We've all been there, stuck in traffic, inching our way past the scene of a car crash. Damaged vehicles are sprawled out at odd angles. Broken glass, rear view mirrors, deflated tires, and other debris litter the roadway. Emergency responders and police officers are slowly walking through the wreckage. Why can't they just push all this stuff to the side and let me pass, you wonder.
For law enforcement working the scene, there is a tricky balancing act at play. They want to clear the road as quickly as possible. Every minute a crash stays put adds pollution, traffic, and an increased risk of secondary accidents. It all adds up to lost productivity and, for the police working the roads, injuries and lost lives. But before the cleanup can really get underway, investigators have to capture a clear picture of the scene, because the cars and debris scattered across the road may very well be evidence in a criminal invesitgation.
Once upon a time police would walk the scene with rulers and tape measures, marking Xs and Os on sheets of graph paper. Later they began to use Total Stations, a laser scanner that came from the world of surveying and construction. At the time it was a revolutionary step forward. A process that sometimes took six to eight hours could be accomplished in three to four.
Over the last two years, a new technology has had an even more radical impact on the work of crash site reconstruction: drones. By adding airborn cameras to their toolkits, police have been able to cut the time it takes to map a site and gather evidence down to 20 or 30 minutes. What's more, the data they are gathering is better than what they were able to collect with previous methods that took hours. Police departments across the US have been rapidly adopting drone technology, and new research from Purdue University shows how effective these flying cameras can be when it comes to clearing roads after a car crash.
That's great news for commuters who might otherwise be stuck in traffic. And for the first responders who work these scenes, it can be the difference between life and death. "The likelihood of a secondary crash increases by 3% for every minute the primary incident is ongoing, said Andrew Klane, a veteran of the Massachusetts State Troopers and a pioneer in the use of drones for crash scene reconstruction. "Traffic crashes and struck-by-incidents continue to be one of the leading causes of on-duty injuries and deaths for law enforcement, firefighters, and towing and recovery personnel."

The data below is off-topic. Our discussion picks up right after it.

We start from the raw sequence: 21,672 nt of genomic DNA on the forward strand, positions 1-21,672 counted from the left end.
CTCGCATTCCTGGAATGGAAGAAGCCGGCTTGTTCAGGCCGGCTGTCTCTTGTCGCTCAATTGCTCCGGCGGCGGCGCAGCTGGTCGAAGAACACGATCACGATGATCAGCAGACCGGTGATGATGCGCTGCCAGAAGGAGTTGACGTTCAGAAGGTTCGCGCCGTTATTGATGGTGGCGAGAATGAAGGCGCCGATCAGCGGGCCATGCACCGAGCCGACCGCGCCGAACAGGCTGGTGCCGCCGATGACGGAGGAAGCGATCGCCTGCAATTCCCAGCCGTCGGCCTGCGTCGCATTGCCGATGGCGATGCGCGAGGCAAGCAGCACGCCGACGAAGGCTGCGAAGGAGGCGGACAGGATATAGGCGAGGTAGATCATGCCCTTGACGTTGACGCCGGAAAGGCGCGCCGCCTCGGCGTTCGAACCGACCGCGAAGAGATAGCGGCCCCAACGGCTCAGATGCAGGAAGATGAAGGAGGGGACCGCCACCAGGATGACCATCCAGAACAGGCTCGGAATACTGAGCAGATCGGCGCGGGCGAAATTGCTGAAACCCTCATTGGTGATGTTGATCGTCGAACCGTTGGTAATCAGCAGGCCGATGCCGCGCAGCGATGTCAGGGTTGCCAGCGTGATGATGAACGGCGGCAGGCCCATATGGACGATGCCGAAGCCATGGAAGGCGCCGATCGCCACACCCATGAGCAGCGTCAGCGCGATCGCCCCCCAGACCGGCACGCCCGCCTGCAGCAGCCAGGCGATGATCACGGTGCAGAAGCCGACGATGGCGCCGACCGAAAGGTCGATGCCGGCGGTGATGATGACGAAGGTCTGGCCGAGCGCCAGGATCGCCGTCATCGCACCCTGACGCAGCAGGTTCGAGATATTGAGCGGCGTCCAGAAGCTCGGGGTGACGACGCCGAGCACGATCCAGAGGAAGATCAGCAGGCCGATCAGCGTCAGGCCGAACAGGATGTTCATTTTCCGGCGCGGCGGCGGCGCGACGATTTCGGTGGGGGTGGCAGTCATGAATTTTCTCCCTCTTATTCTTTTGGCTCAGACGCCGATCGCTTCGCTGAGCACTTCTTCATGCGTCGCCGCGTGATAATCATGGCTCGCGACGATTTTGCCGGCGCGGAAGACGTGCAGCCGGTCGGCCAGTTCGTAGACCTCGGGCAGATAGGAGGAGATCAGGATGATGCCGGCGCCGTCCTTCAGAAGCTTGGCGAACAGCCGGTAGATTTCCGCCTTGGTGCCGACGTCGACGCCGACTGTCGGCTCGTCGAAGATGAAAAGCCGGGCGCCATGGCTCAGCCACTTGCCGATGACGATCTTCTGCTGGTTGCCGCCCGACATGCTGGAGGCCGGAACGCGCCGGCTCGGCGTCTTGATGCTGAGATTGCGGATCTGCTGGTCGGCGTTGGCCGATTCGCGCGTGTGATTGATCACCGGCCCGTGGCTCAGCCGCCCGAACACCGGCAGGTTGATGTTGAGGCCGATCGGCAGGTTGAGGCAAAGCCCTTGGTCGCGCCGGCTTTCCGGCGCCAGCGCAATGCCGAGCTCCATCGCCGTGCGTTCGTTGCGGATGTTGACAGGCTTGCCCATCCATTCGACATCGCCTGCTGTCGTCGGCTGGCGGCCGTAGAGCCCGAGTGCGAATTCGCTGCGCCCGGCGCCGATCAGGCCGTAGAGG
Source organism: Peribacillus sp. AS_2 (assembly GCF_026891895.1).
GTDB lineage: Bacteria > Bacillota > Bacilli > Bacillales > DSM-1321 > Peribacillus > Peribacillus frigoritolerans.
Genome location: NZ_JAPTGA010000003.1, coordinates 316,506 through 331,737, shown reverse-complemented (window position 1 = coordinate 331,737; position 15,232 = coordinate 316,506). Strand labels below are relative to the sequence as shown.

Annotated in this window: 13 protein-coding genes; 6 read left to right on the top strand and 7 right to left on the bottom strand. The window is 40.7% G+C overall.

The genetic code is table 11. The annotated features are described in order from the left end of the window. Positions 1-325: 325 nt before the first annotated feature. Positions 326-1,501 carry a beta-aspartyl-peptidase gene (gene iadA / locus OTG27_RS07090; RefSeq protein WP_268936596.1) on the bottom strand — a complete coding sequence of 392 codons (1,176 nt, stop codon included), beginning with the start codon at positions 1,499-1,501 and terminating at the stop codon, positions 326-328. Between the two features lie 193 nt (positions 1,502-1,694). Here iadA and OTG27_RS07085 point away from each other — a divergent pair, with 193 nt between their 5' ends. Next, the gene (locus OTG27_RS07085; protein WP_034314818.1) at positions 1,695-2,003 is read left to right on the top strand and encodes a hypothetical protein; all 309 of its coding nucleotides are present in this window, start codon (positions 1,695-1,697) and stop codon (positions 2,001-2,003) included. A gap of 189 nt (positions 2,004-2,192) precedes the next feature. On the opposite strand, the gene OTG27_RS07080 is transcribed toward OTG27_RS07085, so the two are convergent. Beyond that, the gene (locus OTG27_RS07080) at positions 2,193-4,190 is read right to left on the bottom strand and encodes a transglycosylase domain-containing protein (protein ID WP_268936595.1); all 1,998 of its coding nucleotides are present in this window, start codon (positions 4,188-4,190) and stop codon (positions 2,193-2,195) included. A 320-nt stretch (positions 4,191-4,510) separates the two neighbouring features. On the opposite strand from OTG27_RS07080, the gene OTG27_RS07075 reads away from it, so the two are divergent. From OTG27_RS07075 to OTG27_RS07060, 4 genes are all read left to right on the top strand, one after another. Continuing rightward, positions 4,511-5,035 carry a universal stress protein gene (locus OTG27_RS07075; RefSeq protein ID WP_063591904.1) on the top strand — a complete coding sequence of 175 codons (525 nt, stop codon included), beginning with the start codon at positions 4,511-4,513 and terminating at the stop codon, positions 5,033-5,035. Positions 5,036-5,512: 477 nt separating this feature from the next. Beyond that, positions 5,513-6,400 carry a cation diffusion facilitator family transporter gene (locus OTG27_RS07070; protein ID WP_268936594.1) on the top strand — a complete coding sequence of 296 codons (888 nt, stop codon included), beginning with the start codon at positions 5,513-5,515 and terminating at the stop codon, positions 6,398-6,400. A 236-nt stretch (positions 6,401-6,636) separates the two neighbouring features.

"Every four minutes of (road) closure you get mile backlog of traffic," said Capt. Robert Hainje of the Tippecanoe County Sheriff's Office in Indiana. "When we have queued traffic on the interstate, we increase the rate of crashes by approximately a factor of 24," says Darcy Bullock, a professor of civil engineering at Purdue University who collaborated with police on the use of drones for crash scene reconstruction.
“Our procedure for data collection using a drone can map a scene in five to eight minutes, allowing public safety officers to open the roads much quicker after an accident,” said Ayman Habib, Purdue’s Thomas A. Page Professor of Civil Engineering, who developed a photogrammetric procedure that allows data gathered at the scene to later be made into 3D models. “Overall, it can cut 60 percent off the down time for traffic flow following a crash,” said Capt. Hainje, who has experimented with the techniques developed at Purdue.
Cutting down the time it takes to assess a crash scene helps reduced traffic congestion and keep first responders safe. The drone can also keep these workers safer by reducing the amount of time they need to physically spend on the road. Drone pilots can keep a safe distance from passing cars while piloting over an accident.
"The next step is scaling this,” says Prof. Bullock. “To move beyond two to three agencies in the area doing this routinely to a more scalable statewide deployment that is used by all first responders and the state police." Police departments in Oregon, Massachusetts, and several others states have begun using drones for crash scene reconstruction.
"It’s better, and it takes less time, and that’s very interesting to me, because usually something has to give," says Klane. He used to be annoyed when people would ask him if his job was anything like what they saw on TV. "You watch CSI and they solve the car crash in about 12 seconds. I used to laugh,” said Klane. With the advent of drone technology, however, that fantasy is getting closer to reality. "We’re getting there. It’s starting to happen."